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Pediatr Res. 2010 Sep;68(3):252-7. doi: 10.1203/00006450-201011001-00493.

Development of a symptom score for clinical studies to identify children with a documented viral upper respiratory tract infection.

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Department of Pediatrics, University of Washington, Seattle, WA 98195, USA.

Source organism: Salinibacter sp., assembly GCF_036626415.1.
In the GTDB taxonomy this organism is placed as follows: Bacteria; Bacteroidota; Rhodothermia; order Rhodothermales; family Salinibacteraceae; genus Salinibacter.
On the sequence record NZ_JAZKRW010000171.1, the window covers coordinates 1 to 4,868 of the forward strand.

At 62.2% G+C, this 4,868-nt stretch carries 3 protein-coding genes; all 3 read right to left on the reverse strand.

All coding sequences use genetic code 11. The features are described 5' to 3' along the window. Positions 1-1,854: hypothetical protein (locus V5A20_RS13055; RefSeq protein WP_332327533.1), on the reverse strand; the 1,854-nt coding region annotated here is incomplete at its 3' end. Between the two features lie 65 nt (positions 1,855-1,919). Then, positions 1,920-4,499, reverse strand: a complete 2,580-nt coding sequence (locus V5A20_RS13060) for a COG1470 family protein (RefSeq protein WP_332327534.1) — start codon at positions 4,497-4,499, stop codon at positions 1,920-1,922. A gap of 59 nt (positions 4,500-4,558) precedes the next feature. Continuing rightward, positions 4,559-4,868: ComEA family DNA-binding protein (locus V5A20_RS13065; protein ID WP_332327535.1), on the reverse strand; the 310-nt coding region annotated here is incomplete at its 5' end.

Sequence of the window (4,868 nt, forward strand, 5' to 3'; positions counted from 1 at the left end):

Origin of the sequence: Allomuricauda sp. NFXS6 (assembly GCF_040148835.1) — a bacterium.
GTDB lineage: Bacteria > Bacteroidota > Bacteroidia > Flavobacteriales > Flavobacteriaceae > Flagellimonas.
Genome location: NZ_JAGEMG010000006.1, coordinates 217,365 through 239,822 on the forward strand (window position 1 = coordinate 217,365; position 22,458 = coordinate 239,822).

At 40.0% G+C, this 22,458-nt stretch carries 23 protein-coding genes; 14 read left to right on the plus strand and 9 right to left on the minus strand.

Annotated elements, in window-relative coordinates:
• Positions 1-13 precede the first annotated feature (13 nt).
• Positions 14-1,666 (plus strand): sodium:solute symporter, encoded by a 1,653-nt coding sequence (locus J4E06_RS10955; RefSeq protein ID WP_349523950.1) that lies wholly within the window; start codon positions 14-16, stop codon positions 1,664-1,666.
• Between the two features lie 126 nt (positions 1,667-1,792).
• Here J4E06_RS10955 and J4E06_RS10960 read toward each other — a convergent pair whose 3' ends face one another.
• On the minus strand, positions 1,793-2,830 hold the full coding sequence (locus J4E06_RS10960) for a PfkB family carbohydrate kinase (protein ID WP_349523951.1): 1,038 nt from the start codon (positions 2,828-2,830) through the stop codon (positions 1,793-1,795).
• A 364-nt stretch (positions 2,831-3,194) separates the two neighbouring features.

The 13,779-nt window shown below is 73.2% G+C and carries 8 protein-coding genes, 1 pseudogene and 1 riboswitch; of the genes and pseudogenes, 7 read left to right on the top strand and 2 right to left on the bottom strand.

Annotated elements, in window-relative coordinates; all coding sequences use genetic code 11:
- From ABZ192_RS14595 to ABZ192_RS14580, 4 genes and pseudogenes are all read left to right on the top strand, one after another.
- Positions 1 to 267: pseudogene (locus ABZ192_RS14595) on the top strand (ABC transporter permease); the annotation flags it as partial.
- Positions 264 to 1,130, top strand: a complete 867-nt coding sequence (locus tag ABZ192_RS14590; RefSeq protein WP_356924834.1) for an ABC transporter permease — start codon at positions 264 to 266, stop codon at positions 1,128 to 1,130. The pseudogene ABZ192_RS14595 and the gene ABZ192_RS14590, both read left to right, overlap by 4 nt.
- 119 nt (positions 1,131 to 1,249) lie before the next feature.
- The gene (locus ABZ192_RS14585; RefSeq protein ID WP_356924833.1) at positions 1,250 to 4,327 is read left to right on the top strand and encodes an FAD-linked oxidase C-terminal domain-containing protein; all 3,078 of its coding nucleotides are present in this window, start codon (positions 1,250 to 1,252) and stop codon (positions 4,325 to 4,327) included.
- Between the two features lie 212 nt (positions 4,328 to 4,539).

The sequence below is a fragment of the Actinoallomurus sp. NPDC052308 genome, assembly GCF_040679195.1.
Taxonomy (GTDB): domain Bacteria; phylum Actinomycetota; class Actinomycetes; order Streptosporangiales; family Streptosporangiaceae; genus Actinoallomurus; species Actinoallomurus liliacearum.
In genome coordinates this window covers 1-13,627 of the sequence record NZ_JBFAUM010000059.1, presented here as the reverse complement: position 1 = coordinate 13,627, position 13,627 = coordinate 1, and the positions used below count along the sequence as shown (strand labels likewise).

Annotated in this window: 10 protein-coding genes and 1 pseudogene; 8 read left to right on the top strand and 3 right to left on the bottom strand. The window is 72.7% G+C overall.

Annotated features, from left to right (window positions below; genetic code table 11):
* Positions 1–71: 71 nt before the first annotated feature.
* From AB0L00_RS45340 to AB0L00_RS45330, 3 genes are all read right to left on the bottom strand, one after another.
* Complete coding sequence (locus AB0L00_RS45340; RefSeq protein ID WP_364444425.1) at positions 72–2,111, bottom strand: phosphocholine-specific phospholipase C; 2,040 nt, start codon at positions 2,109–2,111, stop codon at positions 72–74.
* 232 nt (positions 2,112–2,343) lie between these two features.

The objective of this study was to develop a symptom scoring system for use in clinical studies that differentiates children with cold symptoms who have an identifiable viral etiology for their upper respiratory tract infection (URI) from those in whom no virus is detected. Nasal swabs for PCR testing for identification of respiratory viruses were obtained on children aged 2-11 y at baseline and when parents thought their child was developing a cold. Parental-recorded severity of specific symptoms in children with and without a documented viral URI were compared. Nasal swabs were obtained on 108 children whose parents reported their child was developing a cold. A viral etiology was identified in 62 of 108 (57.4%) samples. Symptom measures that best differentiated children with a viral etiology from those without were significant runny nose and significant cough on days 1-4 of the illness. A URI symptom score was developed based on these symptoms, with a sensitivity of 81.4%, specificity of 61.9%, and accuracy of 73.3%. Parental impression is only a moderately accurate predictor of viral URI in children. Our URI symptom score provided a more accurate method for identifying children with viral URIs for clinical studies.

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